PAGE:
You and I have started going out places together, and I’ll admit that I love taking you with me.  At first it was surreal at first to carry you around, as if I was posing as a Mom.  I love how cute you look in your carseat and I love how people in a store can’t help themselves but to peek at the baby.  I’m so proud to take you out, to let the world know that you’re mine.  And I’m not the only one. Your Dad couldn’t wait to take you to Menards, to introduce you to his personal Mecca, the place where they have all the Man Stuff.   We even took pictures.  Of course we take pictures about every third time you blink, so we would have been amiss not to document that momentous occasion as well.  At this rate you’re going to grow up convinced that you’re some lesser-known celebrity and we’re just particularly attentive paparrazi.

Speaking of your carseat, it’s the one place you do sleep in long stretches.  You love the car, so many things to look at and the vibrating lulls your rear to sleep which is apparently the key to the rest of you dropping off.  Last weekend we took our first long trip in the car to Grandma and Grandpa Pierce’s house and you slept the entire way, almost 5 hours.  And even though I could see you in the baby view mirrors the entire time, when I went to get you out,  I was amazed how much I had missed you.  For the past month every three hours around the clock, you and I have spent an hour together, just the two of us as you eat and I smell the top of your head. (Which, by the way, is the most intoxicating smell I’ve ever known.)  It seems I’m addicted to you, James.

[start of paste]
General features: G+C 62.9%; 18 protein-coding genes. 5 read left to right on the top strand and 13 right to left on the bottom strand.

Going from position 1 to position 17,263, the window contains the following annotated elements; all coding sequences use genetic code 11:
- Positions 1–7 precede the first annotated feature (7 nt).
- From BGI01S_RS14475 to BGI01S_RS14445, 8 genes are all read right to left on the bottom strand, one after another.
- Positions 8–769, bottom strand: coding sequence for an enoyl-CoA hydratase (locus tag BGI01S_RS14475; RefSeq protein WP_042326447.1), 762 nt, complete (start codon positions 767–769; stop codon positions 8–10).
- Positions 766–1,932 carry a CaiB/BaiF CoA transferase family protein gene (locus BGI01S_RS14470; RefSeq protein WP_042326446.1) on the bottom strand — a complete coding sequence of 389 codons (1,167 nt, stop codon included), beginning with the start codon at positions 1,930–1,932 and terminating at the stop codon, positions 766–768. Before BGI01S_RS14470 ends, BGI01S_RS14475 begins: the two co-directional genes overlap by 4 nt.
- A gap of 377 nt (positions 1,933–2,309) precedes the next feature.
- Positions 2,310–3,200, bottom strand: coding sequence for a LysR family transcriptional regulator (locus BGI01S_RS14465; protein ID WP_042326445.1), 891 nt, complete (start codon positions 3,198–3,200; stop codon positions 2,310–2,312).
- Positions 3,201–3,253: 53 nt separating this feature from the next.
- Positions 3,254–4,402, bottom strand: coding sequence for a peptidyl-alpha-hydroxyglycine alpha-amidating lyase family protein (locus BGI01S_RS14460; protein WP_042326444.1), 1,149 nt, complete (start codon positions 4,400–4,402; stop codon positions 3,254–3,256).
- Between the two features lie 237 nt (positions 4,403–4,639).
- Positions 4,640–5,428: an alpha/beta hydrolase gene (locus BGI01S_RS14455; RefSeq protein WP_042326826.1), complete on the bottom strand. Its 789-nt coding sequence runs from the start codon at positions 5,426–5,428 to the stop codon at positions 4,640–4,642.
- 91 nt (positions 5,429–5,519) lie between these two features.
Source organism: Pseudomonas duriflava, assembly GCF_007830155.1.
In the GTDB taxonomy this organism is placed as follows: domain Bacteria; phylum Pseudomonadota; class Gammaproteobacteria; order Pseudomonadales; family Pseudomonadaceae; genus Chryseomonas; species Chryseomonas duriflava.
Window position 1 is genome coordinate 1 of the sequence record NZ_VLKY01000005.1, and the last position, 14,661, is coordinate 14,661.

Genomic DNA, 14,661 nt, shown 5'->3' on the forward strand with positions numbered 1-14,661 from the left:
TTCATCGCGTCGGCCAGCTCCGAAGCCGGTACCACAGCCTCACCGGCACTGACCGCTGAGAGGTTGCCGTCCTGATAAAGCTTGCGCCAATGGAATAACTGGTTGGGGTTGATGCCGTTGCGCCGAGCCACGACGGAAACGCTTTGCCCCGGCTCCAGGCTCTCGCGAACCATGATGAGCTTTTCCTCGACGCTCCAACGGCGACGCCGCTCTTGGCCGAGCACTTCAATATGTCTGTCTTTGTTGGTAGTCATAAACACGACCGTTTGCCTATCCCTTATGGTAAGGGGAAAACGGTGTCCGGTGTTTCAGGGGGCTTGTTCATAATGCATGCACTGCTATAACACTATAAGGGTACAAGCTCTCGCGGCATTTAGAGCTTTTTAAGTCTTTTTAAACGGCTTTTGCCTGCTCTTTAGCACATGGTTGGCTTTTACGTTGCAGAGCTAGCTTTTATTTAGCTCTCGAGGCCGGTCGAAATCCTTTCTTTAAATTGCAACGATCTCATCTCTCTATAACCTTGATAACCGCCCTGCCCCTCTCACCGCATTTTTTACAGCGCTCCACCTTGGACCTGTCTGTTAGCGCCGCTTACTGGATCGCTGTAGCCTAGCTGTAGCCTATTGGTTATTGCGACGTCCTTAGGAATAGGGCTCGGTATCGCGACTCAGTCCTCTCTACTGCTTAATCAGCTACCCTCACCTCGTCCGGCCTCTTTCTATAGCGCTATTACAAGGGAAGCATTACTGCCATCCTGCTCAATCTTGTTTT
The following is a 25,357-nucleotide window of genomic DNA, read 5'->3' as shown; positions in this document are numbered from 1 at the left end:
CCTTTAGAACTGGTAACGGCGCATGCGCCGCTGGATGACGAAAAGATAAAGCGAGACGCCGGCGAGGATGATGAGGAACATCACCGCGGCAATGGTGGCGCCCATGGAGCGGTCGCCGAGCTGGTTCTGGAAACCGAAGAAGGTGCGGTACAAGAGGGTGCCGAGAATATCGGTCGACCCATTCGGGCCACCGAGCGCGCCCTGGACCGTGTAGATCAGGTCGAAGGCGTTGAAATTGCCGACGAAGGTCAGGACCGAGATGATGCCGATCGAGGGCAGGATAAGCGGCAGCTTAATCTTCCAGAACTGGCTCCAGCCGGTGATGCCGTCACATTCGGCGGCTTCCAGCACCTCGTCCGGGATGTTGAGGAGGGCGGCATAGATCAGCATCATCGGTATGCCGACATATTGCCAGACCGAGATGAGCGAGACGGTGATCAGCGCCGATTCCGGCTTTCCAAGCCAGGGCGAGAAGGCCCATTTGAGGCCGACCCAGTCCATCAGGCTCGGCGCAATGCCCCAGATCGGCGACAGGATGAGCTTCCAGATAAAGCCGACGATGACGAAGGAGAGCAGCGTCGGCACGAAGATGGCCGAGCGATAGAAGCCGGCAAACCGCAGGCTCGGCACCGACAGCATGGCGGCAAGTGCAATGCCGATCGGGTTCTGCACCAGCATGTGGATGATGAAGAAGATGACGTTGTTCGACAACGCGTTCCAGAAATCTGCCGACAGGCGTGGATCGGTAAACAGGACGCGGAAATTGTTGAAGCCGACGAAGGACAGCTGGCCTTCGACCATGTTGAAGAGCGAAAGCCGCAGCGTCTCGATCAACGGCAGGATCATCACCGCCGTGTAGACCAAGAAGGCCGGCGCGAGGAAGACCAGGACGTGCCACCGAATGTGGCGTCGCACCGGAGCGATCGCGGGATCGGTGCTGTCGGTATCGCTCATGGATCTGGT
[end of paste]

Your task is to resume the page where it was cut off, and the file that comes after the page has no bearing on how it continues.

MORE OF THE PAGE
You’re not the only one who’s learned to breathe this month.  I’ve learned, too. You’re a sweet, contended, funny kid that with very few exceptions, has made me laugh outloud, delighted me, every day of your little life.  But to be honest, I didn’t register a lot of that for the first few days we spent together.  The first couple of weeks of your life I was too busy worrying about when to feed you, how much you ate, whether you were sleeping enough or too little, what to dress you in and whether I could leave you alone long enough to shower.  I second-guessed each decision, micromanaged your routine, and wondered whether the things I was doing in these early days would have negative consequences later.  But in the second half of this month we’ve found a rhythm, you and I.  I’ve relaxed and you’ve adapted to our family life, and somewhere in the midst of the changings where you’ve gone through three diapers before we’re done and the feeding debacles where we both end up covered in your breakfast, I started breathing again.  And somehow, just your presence has made the world smell better, fresher, sweeter.  You’ve made this world a better place for us, James; a pretty impressive addition to one’s Things Accomplished list, especially for your age.  I’d put it under Went to Sleep in My Bed Without Crying and right above Supersoaked My Dad.